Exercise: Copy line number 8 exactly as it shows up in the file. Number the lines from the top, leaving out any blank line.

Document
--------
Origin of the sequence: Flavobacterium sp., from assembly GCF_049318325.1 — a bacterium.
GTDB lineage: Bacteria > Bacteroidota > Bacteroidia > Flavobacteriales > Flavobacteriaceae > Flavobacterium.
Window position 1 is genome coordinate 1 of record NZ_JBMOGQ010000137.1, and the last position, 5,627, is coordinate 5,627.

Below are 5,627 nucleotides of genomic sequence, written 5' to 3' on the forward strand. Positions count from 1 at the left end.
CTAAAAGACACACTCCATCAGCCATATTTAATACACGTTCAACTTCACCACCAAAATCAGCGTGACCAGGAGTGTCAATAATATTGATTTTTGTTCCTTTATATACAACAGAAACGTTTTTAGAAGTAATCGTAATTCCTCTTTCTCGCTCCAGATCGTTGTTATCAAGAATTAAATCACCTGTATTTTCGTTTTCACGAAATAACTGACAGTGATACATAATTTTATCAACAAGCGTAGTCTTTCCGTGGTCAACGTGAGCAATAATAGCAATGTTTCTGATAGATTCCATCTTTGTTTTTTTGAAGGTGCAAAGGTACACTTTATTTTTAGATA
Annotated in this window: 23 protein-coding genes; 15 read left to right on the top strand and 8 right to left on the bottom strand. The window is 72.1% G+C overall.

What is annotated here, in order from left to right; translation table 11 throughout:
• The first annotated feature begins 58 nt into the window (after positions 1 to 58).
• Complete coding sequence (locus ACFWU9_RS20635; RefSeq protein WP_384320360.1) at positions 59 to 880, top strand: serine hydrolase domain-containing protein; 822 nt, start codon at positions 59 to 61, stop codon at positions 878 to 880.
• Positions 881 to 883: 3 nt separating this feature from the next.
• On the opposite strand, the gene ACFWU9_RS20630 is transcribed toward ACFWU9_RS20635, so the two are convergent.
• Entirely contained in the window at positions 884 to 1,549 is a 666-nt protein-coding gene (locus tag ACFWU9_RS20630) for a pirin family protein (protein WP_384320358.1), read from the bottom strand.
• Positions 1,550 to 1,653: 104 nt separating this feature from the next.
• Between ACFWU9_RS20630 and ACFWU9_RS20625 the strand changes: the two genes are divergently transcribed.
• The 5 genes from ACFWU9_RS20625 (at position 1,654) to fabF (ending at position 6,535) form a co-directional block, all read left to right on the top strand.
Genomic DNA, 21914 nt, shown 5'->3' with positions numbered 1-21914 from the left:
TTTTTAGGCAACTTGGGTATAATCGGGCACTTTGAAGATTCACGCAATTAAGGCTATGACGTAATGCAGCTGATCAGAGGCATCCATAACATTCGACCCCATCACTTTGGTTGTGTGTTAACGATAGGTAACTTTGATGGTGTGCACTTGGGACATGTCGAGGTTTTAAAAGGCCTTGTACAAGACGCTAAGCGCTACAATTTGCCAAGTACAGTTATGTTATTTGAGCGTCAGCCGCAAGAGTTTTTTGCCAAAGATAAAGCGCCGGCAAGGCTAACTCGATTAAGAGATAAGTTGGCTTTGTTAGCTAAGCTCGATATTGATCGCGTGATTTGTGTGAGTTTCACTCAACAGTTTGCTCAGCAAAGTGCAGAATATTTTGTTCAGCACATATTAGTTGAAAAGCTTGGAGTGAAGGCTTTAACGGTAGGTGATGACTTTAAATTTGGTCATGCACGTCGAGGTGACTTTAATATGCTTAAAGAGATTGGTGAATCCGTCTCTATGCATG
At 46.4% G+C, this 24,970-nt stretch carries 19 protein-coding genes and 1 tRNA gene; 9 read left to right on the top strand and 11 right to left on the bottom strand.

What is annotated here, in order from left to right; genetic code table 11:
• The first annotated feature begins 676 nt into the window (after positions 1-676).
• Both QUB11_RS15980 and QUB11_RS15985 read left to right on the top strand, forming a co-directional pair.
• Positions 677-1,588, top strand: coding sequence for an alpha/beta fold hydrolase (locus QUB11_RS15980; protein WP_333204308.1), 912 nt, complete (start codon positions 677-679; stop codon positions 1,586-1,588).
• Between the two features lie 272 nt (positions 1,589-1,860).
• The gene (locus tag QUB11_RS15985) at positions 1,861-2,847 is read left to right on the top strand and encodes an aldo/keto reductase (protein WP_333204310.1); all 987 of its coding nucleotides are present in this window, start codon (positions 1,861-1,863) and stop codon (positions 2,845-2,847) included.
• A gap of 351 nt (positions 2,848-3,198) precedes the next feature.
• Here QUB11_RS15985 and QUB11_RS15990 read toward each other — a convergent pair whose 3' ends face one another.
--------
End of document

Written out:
• The first annotated feature begins 58 nt into the window (after positions 1 to 58).